David Pickup, a "reparative therapist" from California, runs some slides off a projector. He shows a happy, portly, gay couple in a posed photo. "On the outside they might smile, but inside they are numb or dead. Gays that are happy are gays who don't know about themselves," he says.
A series of images appears on the wall: a small child crying in a dark corner, someone self-harming with a kitchen knife, a man lying dead in a coffin. This is how gay people come to him, apparently, when they see him for counselling in Los Angeles. These are the broken people God told David Pickup he must repair.
David Pickup, who runs therapy sessions to turn gay men into heterosexuals, was speaking at an event in London in June last year. It was held at the Christian Legal Centre just off Bond Street, and was organised by Core Issues, whose adverts were banned from London buses this week. The adverts, which read "Not gay! Ex-gay, post-gay and proud. Get over it!", barely register as offensive in comparison with the real horror of gay-to-straight therapy.
The event is largely for the 30 Christian mentors and church members in attendance, though I'm posing as a young man having difficulty dealing with his sexuality. On entering, Dr Lisa Nolland riffles through my bag. A member of the dubiously named Anglican Mainstream, she became a footnote in the history of internet jest in 2010 when she claimed that Cheltenham's innocuous Greenbelt Festival was responsible for the "gayification" of society.
Mr Pickup himself used to be gay, or, rather, he used to be homosexual. He differentiates the two, and believes that to be gay is to act on homosexual impulses and adopt the lifestyle of a gay man. His central idea is that: "Gay identity is a construct, but it's very real to the person who has constructed it, in that it's based on unfulfilled needs and trauma." Despite his own experiences, his view of what being gay entails is narrow. Gays are promiscuous ("They don't get a lot of love, they get a lot of sex"), and are invariably the victims either of sexual abuse or of profound psychological damage. He admits that clients often leave his care just as depressed as when they arrive, but there's no question that he believes wholeheartedly in what he preaches. If it turns out that there is a gay gene, then he would acknowledge the harm he had caused.
Perhaps these opinions aren't extreme enough for those in attendance. "I can see these people are broken, but I feel such anger towards them. I just want to hit them," one man bursts out. Mr Pickup calms him: "Gay militants are grooming our children on an industrial scale. If a gay teacher tries to impose their beliefs on your child, do not hit them. Take out your sword of righteous anger, your biblical sword. Take out your sword of compassion, because it cuts clean." I have to stifle a laugh.
Jacob Wilson, 25, and Peterson Toscano, 47, are unable to joke about their experiences of reparative therapy. They label themselves as "survivors", and believe that those who tried to convert them, in the US and the UK, are monsters. The sessions they had in therapy have left them feeling guilty and ashamed long after their final acceptance of their sexuality.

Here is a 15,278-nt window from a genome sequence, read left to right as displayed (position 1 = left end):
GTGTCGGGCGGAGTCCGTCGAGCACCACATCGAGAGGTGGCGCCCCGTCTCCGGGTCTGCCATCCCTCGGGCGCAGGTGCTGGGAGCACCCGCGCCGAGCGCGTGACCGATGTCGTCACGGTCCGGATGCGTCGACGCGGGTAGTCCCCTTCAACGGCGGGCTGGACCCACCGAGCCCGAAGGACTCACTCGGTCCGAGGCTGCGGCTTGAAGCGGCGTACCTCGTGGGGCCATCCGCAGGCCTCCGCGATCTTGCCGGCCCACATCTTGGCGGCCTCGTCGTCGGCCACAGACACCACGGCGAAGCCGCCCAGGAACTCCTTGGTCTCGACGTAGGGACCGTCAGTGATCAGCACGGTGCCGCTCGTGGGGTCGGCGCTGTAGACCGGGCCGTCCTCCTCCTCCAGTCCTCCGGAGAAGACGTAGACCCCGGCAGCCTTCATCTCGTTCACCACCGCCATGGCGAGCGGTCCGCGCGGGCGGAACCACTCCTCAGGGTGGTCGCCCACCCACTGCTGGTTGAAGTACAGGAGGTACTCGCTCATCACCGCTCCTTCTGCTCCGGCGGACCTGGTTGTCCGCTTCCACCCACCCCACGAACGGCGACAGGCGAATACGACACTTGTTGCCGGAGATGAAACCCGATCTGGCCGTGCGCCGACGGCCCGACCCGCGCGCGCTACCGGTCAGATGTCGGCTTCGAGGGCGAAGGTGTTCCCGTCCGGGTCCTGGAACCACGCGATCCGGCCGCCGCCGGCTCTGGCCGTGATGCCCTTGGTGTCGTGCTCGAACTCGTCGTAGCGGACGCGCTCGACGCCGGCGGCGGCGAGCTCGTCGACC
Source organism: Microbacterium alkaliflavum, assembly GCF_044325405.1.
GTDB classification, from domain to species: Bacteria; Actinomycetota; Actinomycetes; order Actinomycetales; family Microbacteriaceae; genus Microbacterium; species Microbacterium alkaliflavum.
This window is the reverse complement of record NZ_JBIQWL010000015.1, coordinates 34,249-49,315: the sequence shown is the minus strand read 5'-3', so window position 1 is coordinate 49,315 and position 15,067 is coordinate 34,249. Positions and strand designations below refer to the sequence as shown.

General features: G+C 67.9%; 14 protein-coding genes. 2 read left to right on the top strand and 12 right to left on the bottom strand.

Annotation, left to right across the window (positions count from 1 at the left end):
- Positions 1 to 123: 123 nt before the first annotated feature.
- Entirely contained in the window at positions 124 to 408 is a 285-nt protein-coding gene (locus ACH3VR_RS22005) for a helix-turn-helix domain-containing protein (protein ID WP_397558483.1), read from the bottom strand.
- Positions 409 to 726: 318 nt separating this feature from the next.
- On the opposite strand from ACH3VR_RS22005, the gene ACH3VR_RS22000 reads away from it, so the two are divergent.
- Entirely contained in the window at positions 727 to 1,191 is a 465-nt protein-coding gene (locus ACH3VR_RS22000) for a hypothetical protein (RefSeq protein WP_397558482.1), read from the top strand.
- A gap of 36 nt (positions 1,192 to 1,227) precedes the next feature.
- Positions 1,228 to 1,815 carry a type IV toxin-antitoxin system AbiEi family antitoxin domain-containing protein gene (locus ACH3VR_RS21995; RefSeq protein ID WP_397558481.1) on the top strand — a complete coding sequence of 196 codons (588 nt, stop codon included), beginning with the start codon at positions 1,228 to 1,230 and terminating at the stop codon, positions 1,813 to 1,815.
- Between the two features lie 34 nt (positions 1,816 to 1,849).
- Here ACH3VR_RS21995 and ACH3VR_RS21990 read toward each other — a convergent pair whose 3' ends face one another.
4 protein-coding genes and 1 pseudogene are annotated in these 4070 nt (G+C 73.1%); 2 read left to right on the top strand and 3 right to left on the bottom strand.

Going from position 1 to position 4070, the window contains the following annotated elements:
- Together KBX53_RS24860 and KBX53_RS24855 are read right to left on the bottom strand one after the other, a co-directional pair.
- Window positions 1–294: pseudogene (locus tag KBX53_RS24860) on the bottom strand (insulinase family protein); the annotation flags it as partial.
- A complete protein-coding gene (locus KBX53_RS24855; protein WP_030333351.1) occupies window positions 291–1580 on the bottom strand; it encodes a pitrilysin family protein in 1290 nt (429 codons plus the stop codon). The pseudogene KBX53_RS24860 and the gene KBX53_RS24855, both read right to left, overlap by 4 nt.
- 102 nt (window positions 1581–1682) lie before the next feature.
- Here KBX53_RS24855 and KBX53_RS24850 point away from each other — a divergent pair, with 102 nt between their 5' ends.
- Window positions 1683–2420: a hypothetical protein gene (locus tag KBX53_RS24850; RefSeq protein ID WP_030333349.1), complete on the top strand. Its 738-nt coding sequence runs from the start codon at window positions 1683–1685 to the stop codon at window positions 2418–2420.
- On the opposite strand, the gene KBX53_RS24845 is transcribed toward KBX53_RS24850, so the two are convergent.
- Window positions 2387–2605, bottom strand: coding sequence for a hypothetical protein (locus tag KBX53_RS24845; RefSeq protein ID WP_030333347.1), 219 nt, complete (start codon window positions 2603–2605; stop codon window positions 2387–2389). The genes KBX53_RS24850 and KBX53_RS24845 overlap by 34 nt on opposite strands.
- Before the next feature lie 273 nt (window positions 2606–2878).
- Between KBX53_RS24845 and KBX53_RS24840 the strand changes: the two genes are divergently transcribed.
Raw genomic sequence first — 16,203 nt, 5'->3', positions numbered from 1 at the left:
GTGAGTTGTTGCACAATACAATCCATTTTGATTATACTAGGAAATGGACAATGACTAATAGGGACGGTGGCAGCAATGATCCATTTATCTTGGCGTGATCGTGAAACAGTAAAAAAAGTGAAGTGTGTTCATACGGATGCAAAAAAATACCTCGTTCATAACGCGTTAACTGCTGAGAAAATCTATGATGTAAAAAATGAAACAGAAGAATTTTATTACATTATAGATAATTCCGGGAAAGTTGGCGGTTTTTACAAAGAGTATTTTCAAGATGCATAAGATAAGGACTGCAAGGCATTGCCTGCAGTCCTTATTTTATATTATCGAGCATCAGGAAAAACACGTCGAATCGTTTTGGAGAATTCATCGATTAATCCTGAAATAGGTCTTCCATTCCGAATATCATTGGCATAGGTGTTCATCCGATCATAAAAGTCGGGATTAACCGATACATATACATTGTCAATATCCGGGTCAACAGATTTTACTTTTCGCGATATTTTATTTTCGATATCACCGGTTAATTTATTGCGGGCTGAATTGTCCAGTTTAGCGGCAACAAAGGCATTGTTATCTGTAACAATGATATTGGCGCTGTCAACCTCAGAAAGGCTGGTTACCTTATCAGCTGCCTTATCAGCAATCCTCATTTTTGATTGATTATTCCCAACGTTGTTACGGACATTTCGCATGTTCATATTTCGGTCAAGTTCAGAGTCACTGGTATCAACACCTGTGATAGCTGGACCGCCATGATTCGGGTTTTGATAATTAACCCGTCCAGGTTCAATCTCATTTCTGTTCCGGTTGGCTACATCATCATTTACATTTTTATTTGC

Mr Toscano began seeking treatment at 18. He claimed that most of his early therapy sessions in New York suggested: "If you memorise enough Bible passages and fill yourself up with Jesus you'll dislodge the gay." He wanted something more "hardline", however, and started seeking exorcisms. One of the treatments also took place in New York, where women chanted around him, urging him to throw up into a bucket: "They were thrilled to see the vomit because it was evidence the demons were coming out," he said. "I was coughing so hard and so long that there was blood, which they took as a sign the demons were being pulled up from the roots, and they rejoiced in celebration."
Still not "cured", he came to the UK. At a church in Kidderminster in 1996, he underwent his third exorcism. "It was very British," he says. "It was gentler than the other two, less crazy. There was a game reserve nearby [West Midlands Safari Park] and they joked that the demons inside me would leave my body and possess the baboons as Jesus cast the demons into a herd of pigs."
A later spell at Love in Action, a conversion camp in Memphis, convinced Mr Toscano that he was gay and left him more at peace with himself, but for Jacob Wilson, memories of his treatment at the same camp have never left him. Mr Wilson, from Salem, a town with a population of just 5,000 in Missouri, was sent to the camp in 2005 at the age of 19. He was outed by his church for having an affair with his pastor.
At the Love in Action facility, Wilson was punished because, as he stretched, he showed his belly button, and this apparently caused another boy temptation. He was banned from wearing Abercrombie and Fitch or Calvin Klein underwear because they were "too gay" and "drew too much attention to the genitals". In his eight hours of daily therapy, "they made it seem like the happiness of our families was reliant on us getting better, the whole weight of the world was on us... For a 19-year-old it was very traumatic." Wilson moved away from home and now lives elsewhere in Iowa, and accepts that he's gay, but he hasn't set foot in a church for more than three years.
Back at the London conference, Mr Pickup is entertaining the conference with choice maxims such as "letting go of shame feels better than sex with a guy" and "the gays want all men to hold hands". Last night, Dr Mike Davidson, co-director of Core Issues, insisted that the quotes I recorded from the session did not represent the spirit of Mr Pickup's talk: "I don't think that was the reality of what David was communicating to the audience," he said.
I left the meeting feeling deeply depressed. But my short taste of gay-to-straight-conversion was nothing compared with that of Mr Toscano and Mr Wilson. They truly are "survivors".